The legislative history, H.Rpt. 100-391(II) on Pub.L.100-203, 969, shows an apparent intent to assess the user fee on items 806.20, 806.30, and 807.00, TSUS. Item 806.20, TSUS, was the predecessor provision to subheading 9802.00.50, HTSUS. Item 806.30, TSUS, was the predecessor provision to subheading 9802.00.60, HTSUS. Item 807.00, TSUS, was the predecessor provision to subheading 9802.00.80,HTSUS. However, section 9501 of Public Law 100-203 imposed the user fee on merchandise entered under two provisions only. In addition, the law after exempting all articles entered under former schedule 8, except for items 806.30 and 807.00, TSUS, used the language more appropriate to item 806.20 with respect to item 806.30. That language has been continued without change to the current provision.
The words "No fee may be charged under subsection (a)(9) or (10) of this section for the processing of any article that is provided for under any item in chapter 98 of the Harmonized Tariff Schedule of the United States, except subheading 9802.0060 or 9802.00.80," could not be more clear. The connection of the language of subheading 9802.00.50, HTSUS, to the reference to subheading 9802.00.60, HTSUS, is unclear.
Various rules or canons of construction have been developed by courts for the purpose of ascertaining legislative intent, where a statute is not clear and unambiguous on its face. Universal Mercantile Co. v. United States, 18 CCPA 441, T.D. 44698 (1931); United States v. United Geophysical Company, 38 CCPA 137, 141, C.A.D. 451 (1951); United States v. Damrak Trading Co., Inc., 43 CCPA 77, C.A.D. 611 (1956).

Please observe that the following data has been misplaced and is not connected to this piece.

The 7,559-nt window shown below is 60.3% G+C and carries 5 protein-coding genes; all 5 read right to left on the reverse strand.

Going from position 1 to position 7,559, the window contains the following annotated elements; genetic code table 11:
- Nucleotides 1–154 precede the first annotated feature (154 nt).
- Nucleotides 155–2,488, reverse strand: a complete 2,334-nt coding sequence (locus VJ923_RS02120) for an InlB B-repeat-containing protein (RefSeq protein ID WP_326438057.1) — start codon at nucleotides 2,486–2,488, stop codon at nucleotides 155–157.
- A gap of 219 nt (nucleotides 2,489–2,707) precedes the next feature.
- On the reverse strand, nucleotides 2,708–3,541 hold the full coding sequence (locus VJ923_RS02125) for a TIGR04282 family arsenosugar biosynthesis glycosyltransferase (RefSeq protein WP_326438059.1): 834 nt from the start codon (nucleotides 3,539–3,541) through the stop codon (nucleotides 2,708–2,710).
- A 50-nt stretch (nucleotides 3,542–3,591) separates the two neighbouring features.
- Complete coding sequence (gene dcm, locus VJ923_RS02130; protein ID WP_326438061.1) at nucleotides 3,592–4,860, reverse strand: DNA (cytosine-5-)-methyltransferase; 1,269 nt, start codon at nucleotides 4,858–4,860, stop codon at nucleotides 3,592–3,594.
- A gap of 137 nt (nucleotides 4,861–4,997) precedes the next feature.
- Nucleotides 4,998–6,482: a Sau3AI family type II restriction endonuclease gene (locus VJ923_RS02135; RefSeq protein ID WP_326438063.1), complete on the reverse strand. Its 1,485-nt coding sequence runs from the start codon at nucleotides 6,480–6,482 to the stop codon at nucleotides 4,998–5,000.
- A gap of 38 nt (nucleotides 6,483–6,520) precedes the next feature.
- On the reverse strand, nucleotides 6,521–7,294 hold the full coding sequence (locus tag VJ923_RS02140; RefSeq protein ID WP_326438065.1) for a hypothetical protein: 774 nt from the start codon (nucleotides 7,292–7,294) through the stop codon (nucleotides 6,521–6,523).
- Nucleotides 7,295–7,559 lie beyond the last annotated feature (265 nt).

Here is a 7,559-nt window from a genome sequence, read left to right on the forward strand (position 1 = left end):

Rules of construction are but guidelines by which to arrive at legislative intent and must be applied with care and with due regard to common sense. A study not only of the rule but the cases applying them and attention to the purpose of Congress, prior tariff acts, background information, and legislative history are important in this area. L.R. Markell et al. v. United States, 16 Ct. Cust. Appls. 518, T.D. 43239 (1929).
It is a primary function of the courts to determine legislative intent. United Metal Goods Mfg. Company v. United States, 46 CCPA 120, C.A.D. 712 (1959); United States v. S. H. Kress & Co., 46 CCPA 135, C.A.D. 716 (1959). The first source for the determination of that intent is the statutory language, which is presumed to be used in its normal sense. United States v. Esso Standard Oil Co., 42 CCPA 144, 151, C.A.D. 587 (1955); United States v. British Cars & Parts, Inc., et al., 47 CCPA 114, C.A.D. 741 (1960); John S. James a/c The Consolidated Packaging Corp. v. United States, 48 CCPA 75, C.A.D. 768 (1961); United States v. Gulf Oil Corporation et al., 47 CCPA 32 C.A.D. 725 (1959). It is the duty of the court to adopt the rule of construction which will give effect to the intention of Congress as ascertained. United States v. American Express Co., 2 Ct. Cust. Appls. 95, T.D. 31636 (1911).